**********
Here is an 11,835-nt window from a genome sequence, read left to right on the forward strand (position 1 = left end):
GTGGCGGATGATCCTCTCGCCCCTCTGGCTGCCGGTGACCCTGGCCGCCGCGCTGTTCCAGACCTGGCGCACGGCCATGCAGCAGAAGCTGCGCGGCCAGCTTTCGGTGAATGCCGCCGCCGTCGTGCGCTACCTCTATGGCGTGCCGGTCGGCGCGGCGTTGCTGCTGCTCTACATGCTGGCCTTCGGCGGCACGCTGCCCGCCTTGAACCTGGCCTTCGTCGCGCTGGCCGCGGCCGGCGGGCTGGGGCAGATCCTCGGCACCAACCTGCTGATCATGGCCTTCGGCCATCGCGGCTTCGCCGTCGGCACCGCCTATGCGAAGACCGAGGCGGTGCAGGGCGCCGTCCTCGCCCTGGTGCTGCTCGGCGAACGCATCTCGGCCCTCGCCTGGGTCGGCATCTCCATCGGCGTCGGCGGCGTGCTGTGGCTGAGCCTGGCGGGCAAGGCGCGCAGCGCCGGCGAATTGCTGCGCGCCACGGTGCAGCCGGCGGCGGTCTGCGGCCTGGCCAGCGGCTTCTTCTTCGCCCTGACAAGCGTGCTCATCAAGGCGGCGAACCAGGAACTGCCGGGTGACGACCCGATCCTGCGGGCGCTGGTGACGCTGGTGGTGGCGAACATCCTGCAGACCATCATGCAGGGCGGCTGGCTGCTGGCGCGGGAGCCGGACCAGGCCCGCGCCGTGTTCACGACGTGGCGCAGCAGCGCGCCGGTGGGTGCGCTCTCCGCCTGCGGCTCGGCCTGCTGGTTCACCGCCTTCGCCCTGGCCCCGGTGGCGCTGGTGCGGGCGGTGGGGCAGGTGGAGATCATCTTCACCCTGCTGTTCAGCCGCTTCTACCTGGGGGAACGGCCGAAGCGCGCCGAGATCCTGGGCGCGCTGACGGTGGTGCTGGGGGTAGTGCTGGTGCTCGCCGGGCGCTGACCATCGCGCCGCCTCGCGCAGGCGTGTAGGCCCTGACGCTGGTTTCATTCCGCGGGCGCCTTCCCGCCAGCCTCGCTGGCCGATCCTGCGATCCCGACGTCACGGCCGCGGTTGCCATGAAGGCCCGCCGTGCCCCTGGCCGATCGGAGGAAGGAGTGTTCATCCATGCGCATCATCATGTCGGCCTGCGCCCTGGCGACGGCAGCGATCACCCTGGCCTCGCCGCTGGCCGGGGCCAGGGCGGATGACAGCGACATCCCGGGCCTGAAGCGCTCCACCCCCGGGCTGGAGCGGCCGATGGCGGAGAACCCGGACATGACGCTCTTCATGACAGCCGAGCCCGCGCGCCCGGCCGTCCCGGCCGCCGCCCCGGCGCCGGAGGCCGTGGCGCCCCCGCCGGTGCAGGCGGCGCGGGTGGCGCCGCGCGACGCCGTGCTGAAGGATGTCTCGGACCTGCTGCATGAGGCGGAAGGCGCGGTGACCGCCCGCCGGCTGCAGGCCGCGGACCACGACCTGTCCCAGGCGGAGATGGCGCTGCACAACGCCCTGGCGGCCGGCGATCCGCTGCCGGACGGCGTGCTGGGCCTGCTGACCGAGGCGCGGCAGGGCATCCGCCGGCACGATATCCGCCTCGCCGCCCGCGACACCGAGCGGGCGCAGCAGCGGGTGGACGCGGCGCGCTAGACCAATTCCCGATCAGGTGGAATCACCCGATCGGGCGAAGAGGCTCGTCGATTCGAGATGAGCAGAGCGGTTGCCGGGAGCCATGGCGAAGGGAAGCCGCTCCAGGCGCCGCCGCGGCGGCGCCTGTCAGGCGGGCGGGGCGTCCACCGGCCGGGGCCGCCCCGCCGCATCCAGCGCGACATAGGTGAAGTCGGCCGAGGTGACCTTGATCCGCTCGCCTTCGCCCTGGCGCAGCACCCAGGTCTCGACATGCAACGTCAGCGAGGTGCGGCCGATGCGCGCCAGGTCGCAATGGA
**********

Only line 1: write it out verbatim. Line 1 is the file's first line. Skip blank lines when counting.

Here is an 11,835-nt window from a genome sequence, read left to right on the forward strand (position 1 = left end):